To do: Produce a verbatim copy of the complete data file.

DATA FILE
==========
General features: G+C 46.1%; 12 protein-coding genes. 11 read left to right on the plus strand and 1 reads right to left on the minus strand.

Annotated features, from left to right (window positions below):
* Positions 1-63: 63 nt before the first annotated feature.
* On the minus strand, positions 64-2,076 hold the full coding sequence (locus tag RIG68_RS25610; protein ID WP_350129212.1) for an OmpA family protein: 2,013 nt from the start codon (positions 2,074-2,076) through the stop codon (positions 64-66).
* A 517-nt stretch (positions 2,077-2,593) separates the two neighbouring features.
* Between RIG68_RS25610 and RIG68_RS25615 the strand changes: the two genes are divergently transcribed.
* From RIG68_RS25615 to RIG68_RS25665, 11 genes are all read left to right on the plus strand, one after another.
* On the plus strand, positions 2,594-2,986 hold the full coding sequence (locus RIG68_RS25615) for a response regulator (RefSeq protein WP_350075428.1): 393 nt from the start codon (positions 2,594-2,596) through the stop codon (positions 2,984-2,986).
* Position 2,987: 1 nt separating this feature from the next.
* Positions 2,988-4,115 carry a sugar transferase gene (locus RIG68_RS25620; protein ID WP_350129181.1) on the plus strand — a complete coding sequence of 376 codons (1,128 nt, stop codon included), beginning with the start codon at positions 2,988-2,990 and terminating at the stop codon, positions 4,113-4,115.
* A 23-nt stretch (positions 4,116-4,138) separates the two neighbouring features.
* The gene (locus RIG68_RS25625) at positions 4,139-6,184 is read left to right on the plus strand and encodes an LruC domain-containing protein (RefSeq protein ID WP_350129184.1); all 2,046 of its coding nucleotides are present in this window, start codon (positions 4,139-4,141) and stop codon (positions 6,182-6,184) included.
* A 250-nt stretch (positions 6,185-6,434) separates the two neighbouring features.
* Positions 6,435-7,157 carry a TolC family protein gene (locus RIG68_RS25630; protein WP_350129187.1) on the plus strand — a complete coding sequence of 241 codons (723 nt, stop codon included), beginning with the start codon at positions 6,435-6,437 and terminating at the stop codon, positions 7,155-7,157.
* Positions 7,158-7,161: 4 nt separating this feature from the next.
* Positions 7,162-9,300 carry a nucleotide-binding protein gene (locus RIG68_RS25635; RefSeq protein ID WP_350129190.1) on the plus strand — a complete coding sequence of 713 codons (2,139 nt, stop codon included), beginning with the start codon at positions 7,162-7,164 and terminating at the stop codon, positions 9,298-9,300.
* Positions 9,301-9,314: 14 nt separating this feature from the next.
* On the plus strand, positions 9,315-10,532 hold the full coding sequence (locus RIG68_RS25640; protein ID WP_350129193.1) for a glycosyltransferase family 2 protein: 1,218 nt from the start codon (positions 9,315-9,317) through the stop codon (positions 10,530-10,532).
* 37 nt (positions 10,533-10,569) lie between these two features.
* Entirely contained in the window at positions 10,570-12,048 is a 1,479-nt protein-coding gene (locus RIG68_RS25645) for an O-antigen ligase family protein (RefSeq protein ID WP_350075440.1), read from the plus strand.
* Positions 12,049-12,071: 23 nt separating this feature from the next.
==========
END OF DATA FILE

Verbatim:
General features: G+C 46.1%; 12 protein-coding genes. 11 read left to right on the plus strand and 1 reads right to left on the minus strand.

Annotated features, from left to right (window positions below):
* Positions 1-63: 63 nt before the first annotated feature.
* On the minus strand, positions 64-2,076 hold the full coding sequence (locus tag RIG68_RS25610; protein ID WP_350129212.1) for an OmpA family protein: 2,013 nt from the start codon (positions 2,074-2,076) through the stop codon (positions 64-66).
* A 517-nt stretch (positions 2,077-2,593) separates the two neighbouring features.
* Between RIG68_RS25610 and RIG68_RS25615 the strand changes: the two genes are divergently transcribed.
* From RIG68_RS25615 to RIG68_RS25665, 11 genes are all read left to right on the plus strand, one after another.
* On the plus strand, positions 2,594-2,986 hold the full coding sequence (locus RIG68_RS25615) for a response regulator (RefSeq protein WP_350075428.1): 393 nt from the start codon (positions 2,594-2,596) through the stop codon (positions 2,984-2,986).
* Position 2,987: 1 nt separating this feature from the next.
* Positions 2,988-4,115 carry a sugar transferase gene (locus RIG68_RS25620; protein ID WP_350129181.1) on the plus strand — a complete coding sequence of 376 codons (1,128 nt, stop codon included), beginning with the start codon at positions 2,988-2,990 and terminating at the stop codon, positions 4,113-4,115.
* A 23-nt stretch (positions 4,116-4,138) separates the two neighbouring features.
* The gene (locus RIG68_RS25625) at positions 4,139-6,184 is read left to right on the plus strand and encodes an LruC domain-containing protein (RefSeq protein ID WP_350129184.1); all 2,046 of its coding nucleotides are present in this window, start codon (positions 4,139-4,141) and stop codon (positions 6,182-6,184) included.
* A 250-nt stretch (positions 6,185-6,434) separates the two neighbouring features.
* Positions 6,435-7,157 carry a TolC family protein gene (locus RIG68_RS25630; protein WP_350129187.1) on the plus strand — a complete coding sequence of 241 codons (723 nt, stop codon included), beginning with the start codon at positions 6,435-6,437 and terminating at the stop codon, positions 7,155-7,157.
* Positions 7,158-7,161: 4 nt separating this feature from the next.
* Positions 7,162-9,300 carry a nucleotide-binding protein gene (locus RIG68_RS25635; RefSeq protein ID WP_350129190.1) on the plus strand — a complete coding sequence of 713 codons (2,139 nt, stop codon included), beginning with the start codon at positions 7,162-7,164 and terminating at the stop codon, positions 9,298-9,300.
* Positions 9,301-9,314: 14 nt separating this feature from the next.
* On the plus strand, positions 9,315-10,532 hold the full coding sequence (locus RIG68_RS25640; protein ID WP_350129193.1) for a glycosyltransferase family 2 protein: 1,218 nt from the start codon (positions 9,315-9,317) through the stop codon (positions 10,530-10,532).
* 37 nt (positions 10,533-10,569) lie between these two features.
* Entirely contained in the window at positions 10,570-12,048 is a 1,479-nt protein-coding gene (locus RIG68_RS25645) for an O-antigen ligase family protein (RefSeq protein ID WP_350075440.1), read from the plus strand.
* Positions 12,049-12,071: 23 nt separating this feature from the next.